Free worksheets: Decimals, KS2
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The numbers after the decimal point in a decimal are called the tenths (because each one is 1/10 of a whole). The numbers after that are called the hundredths (because each one is 1/100 of a whole). Cut out these decimals and put them in order, from smallest to largest.
A worksheet to help your child understand what happens to a decimal number when it is multiplied by 10, 100 and 1000.
Cut out the number cards and turn them all face down. Take turns picking a card up, reading the number and trying to find an equivalent percentage, decimal or fraction. If you find a match you keep the cards; the winner is the player with the most cards at the end of the game.
Function machines can be a delightful visual resource for children, facilitating their comprehension of various mathematical functions. You can make use of this worksheet to hone your child's equation-solving skills and uncover the functions at play in different mathematical sums.
Function machines are an enjoyable visual tool for children, aiding them in their understanding of various mathematical functions. Use this worksheet to practice solving equations and determining the functions behind various mathematical sums.
Download the official 2023 KS2 SATs maths papers for free from TheSchoolRun to help your child practise for the Y6 assessments at home.
Help your child prepare for the end-of-Y2 maths KS1 SATs with some at-home practice. These 2023 Y2 SATs Maths past papers are the official Department for Education papers used in schools.
Can you place these decimals in the correct place on the number line?
If you know that 28 x 16 = 448 you can quickly find the answers to lots of similar calculations. Draw a line from each calculation to the correct answer.
Can you find fractions and percentages of amounts and compare fractions, decimals and percentages? Then you’re ready to try solving these problems!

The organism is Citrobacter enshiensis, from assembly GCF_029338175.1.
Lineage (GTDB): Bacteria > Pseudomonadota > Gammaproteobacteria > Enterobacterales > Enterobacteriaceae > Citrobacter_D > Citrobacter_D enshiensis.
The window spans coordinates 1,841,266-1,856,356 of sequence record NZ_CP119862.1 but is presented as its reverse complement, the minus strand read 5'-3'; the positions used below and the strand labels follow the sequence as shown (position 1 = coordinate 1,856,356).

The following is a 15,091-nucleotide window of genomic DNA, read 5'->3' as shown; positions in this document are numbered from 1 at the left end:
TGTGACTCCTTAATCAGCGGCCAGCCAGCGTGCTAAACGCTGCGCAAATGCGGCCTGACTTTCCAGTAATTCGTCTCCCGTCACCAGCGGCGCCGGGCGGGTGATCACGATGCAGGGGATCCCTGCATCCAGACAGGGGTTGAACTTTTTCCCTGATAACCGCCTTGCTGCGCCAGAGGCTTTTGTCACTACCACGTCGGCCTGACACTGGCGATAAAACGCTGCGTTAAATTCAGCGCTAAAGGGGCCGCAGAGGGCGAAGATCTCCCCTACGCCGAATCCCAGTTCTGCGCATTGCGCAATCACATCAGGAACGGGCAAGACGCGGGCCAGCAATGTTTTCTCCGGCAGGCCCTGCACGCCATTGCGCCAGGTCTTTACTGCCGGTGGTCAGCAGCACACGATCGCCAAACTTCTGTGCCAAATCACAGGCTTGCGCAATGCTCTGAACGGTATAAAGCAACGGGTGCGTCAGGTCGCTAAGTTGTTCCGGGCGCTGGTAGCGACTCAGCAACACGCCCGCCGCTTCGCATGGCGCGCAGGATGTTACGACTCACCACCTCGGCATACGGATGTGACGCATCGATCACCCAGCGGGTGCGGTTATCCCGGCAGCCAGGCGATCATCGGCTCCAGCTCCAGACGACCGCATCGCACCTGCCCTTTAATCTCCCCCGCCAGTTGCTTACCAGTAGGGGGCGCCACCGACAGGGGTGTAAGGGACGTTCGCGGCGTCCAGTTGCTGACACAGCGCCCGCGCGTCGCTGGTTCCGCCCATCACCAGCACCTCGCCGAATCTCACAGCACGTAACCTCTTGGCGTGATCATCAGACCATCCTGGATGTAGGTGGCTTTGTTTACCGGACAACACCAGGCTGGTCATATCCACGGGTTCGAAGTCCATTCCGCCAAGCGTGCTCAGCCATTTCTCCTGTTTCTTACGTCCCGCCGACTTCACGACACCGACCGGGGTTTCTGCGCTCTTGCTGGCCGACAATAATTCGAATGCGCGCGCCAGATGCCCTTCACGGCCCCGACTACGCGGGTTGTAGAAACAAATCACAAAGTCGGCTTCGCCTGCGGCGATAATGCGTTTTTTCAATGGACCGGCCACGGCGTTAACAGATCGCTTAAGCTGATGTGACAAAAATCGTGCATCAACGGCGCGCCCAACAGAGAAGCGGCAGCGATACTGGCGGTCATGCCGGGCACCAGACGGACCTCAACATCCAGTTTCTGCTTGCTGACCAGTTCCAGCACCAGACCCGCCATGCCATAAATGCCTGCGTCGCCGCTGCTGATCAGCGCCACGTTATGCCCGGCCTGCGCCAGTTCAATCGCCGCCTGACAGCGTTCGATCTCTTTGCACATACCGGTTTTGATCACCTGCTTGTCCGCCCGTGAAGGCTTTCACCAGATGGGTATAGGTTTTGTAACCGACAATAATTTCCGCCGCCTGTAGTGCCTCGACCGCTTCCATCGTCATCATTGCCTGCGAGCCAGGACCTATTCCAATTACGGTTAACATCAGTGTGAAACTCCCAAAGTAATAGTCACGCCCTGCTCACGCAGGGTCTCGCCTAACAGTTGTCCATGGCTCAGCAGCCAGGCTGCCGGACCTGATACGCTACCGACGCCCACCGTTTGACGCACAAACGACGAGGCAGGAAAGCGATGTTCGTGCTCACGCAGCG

Can you put these decimals in order from smallest to largest?
Can you fill in the gaps to make each number sentence true?
You need to be able to calculate with negative numbers and decimals to do these tricky questions...
Add the adjacent decimals together and write their sum in the circle above them.
Each pair of adjacent numbers needs to be multiplied to make the one on top.
When starting to think about decimals, it is useful to imagine a square divided into 100 equally sized squares. Look at the following diagrams. Can you write the decimal they are representing underneath each one?
Look at each of the measurements in the left-hand column. For each one, write its decimal representation.
Each of the following number lines go up in hundredths (so each division = 1/100 or 0.01). Look at the following number lines. Write the decimal numbers that the arrows are pointing to in the boxes.
These number lines are going up in tenths. Can you add in all the missing decimals on these number lines?
Each of the following number lines go up in hundredths (so each division = 1/100 or 0.01). Write these decimals in the correct places on this number line.
When ordering decimals it can really help to imagine them as pounds and pence. Look at these sets of decimals. Can you order them from smallest to largest?
We can write the same number as a fraction or as a decimal. Look at all the fractions in the left-hand column and write their decimal equivalents, then do the same for the fractions in the right-hand column.
Each row of this table tells you how many units, tenths and hundredths a number is made up of. Look at each row and work out how to represent each number as a decimal in the blank box provided. The units, tenths and hundredths will not always be given in order.